Tuesday, May 19, 2009

on pacing and cheesy hula skirts

This re-adventure into the land of jewelry-making has been the same familiar creative process that I have been accustomed to all my life; building and destroying, building and destroying, layers and scratches and layers and torn pieces and layers slowly built to a finished work; a slow, methodical extraction of the mundane and chaotic from the mundane and chaotic.

What has been different this time, as I remember vividly, or perhaps vaguely, earlier, or maybe in another lifetime has been the absence of the hour upon hour, irrespective of time, toiling, until something--often less than something--lay trembling and gasping for air in front of me. This grueling pace has, so far, not again allowed me into it's graces. Whether from age, or some other new force at work, I am slung from my workbench at the slightest revelation, "a small addition here, and maybe here, then away with you."

This new phenomena has created an inner voice that screams, "You are quickly becoming old and senile, and your inspiration is evaporating, and your shaking hands will certainly be useless by tomorrow."

Pandering to this frenzied voice produces jewelry that looks and tastes like mall food; not the greasy, pungent, curried food from the back-corner vendor that refuses to stay in it's assigned plate cubbyholes, and smells like passion, or love, and tastes like both; but the well-wrapped, precisely portioned, tasteless and popular food that is offered with too much paper and soft drink.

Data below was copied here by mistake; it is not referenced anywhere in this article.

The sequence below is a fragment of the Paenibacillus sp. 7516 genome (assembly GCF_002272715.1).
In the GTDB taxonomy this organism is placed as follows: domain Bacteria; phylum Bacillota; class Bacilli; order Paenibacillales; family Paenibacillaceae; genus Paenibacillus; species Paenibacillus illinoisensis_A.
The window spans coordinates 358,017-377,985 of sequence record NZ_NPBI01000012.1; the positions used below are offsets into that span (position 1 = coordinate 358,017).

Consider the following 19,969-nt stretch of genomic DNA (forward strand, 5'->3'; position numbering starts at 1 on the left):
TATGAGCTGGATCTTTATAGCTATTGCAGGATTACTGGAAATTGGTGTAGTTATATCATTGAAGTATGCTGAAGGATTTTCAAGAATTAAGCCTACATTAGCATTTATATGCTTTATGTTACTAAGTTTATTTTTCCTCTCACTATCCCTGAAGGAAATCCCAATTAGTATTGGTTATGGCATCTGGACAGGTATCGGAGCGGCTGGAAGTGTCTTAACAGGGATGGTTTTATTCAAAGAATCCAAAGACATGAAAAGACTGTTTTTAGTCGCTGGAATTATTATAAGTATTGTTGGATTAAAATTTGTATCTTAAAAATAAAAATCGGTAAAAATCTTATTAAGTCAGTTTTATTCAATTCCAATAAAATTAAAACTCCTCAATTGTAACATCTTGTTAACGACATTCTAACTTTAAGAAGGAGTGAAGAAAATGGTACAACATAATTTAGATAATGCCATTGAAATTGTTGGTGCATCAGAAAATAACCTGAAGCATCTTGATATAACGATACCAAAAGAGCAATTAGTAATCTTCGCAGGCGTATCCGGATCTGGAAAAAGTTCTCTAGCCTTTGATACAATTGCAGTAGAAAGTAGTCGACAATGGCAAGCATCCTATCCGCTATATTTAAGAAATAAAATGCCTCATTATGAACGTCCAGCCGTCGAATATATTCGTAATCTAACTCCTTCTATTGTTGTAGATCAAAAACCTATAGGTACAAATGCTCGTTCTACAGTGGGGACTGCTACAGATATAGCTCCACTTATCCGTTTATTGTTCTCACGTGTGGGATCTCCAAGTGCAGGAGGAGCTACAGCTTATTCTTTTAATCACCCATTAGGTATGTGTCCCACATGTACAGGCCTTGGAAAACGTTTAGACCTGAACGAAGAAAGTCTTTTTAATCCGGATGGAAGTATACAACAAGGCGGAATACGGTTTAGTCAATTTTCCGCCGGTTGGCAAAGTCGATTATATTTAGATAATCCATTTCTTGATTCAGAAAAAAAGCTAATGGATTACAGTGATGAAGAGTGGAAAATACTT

It seems that the only way I can get any new work done is by indirection. Being springtime in Oregon, the garden is appreciative of any non-jewelry work I can muster, so I spend a decent portion of the day there--a ruse of digging and hoeing--until I catch the anti-muses nodding; I then carefully creep back into the workshop, a snip here, a glob there, until I hit upon something that seems to work, the guards start at their posts, and I am handily tossed from the room.

My current project, now way over-budget, as they say, is a pair of earrings to go with Dr Bard's first real adventure through the garnet door. My intent is to give the earrings a floating jellyfish (slash) hot air balloon (slash) pen-and-ink drawing look, similar to the illustrations one would see in a turn of the twentieth century children's book. The relationship between the top cap, bottom cap with tentacles, and the center stone bead has been troublesome. The bottom cap with tentacles should be my last hurdle; finding that middle ground between looking too much like a real jellyfish, and looking like a cheesy hula skirt.


  1. Englighten me. Who is this Dr. Bard?

  2. Dr Bard; doctor, scientist, explorer, skeptic lived at the turn of the 20th century. Among his many exploits, he rediscovered the 'Lost City of Pearls', and the legendary 'Garnet Door'.

    After discovering the Garnet Door, he devoted much of his life to understanding and manipulating the door to control the 'other world' that lay beyond. After learning to control the door, (more or less), he saved the world more than once, both in the past and in the future.

  3. I take it he is a fictional character. Of your creation?

  4. Yes Christopher, he is a fictional character of my making.

    He was born here.